Friday, December 29, 2017

Children of a cold sun

Cold City, by Paul Klee (Metropolitan Museum of Art) 


     If you think you have it bad, consider the arctic wooly bear caterpillar, who spends the bulk of his life frozen solid.
     Ground squirrels hardly fare better: hibernating up to eight months a year, though every two weeks they tremble back to semi-warmth, then return to their winter coma.
     Consider today’s column to be a written version of the squirrelly shiver, a healthy shake to wake ourselves up, get our blood going after too long a period at low temperature.
     The coldest Chicago Christmas in a decade, with the promise of single digits until after New Year’s. Days and days that can seem forever.
     “There’s no end in sight” began the official National Weather Service report Thursday, indicating that Friday will rise to a balmy 18 degree high, only to slam back down to 2 below by nightfall; down to – 25 with the wind chill.
     So let’s talk about cold.

     If you could go back in time a thousand years, stride into a snow-covered winter encampment of Saxon marauders, boldly tap a fierce thane on his bearskin shoulder and ask how he is—”Hū eart þū?”—he might tersely reply, “Cald.”
     The blunt word, aptly frozen, comes down to us practically unchanged. The original language of the 1390s Canterbury Tales is almost incomprehensible today. But “cold” stands out. Consider a line from The Miller’s Tale:

To continue reading, click here.

25 comments:

  1. Don't get a dog that needs a coat, get a Samoyed, they love this weather & will just roll around in the snow. They were bred originally in Siberia maybe 10,000 years ago, which is longer than the biblical loons who believe the Earth is only 6000 years old!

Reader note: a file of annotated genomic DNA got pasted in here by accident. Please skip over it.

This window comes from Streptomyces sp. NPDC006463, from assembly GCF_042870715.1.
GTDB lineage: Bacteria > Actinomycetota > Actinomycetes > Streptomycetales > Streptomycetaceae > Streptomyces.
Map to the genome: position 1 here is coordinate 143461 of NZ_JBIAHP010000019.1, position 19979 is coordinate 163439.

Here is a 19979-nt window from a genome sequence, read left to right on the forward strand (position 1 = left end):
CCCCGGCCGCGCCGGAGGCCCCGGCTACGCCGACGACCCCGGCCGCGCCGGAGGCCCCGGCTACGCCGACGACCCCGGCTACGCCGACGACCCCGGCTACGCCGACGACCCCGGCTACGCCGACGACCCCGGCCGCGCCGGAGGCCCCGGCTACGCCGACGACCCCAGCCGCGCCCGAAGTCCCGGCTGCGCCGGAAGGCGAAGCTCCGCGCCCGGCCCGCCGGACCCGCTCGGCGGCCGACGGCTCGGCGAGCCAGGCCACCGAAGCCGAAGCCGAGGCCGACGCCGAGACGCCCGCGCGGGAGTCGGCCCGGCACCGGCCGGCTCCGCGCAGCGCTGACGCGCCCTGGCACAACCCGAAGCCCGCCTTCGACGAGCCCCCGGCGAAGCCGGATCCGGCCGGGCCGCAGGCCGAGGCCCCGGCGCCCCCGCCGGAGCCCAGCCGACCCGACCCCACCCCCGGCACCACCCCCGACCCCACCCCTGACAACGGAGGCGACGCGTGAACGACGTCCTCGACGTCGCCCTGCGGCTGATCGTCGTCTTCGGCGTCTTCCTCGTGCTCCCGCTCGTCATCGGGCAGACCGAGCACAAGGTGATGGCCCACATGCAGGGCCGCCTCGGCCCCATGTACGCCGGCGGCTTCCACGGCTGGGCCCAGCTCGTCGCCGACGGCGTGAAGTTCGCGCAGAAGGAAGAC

On top of that, they are the friendliest dogs imaginable.
    All they want is to love you & be loved.

    ReplyDelete
    Replies
    1. the grooming & shedding would be a big problem

      Delete
    2. Big deal, there's a little hair. Grooming is easy, take them to the groomer a few times a year.

      Delete
  2. I don't agree with Trump on immigration, because he's racist. But he has a point about global warming. We need more. We should abolish and outlaw nature and the environment. Dome cities and heat them. All talk about environment should end and humanity should dictate how things will be from now. Environmentalism must be criminalized and severely punished as a crime against humanity. Because of the Democratic Party's advocacy of environmentalism and gun control, they should be impeached from Congress and then their party disbanded, for the sake of our children's future.

    ReplyDelete
    Replies
    1. I'm trying to figure out who you really are?
      A Russian troll? Nah, what you wrote is too extreme for even them.
      You can't be Rodrigo Duterte, as he would demand the execution of the Democrats, not impeachment.
      My guess is you're a lonely old guy who spews this crap just to make people mad & loves to see people seething at you in their responses.
      I'm not seething, I just find you pitiful.

      Delete
    2. Are you playing off A Modest Proposal here, or are these your true thoughts? If it's satire, perhaps put a winking sign after ;), if that's how you really feel, get some help, quick.

      Delete
    3. True thoughts. Millions of us have the environmentalists and are demanding that Trump take action to put an end to the EPA, recycling, and all the other restrictive regulatory nonsese. We will destroy the "environment" and make Earth a paradise for people. No more environment.

      Delete
    4. I think you meant "hate" the environment. In any case, I'm fairly sure you're being sarcastic.

      Delete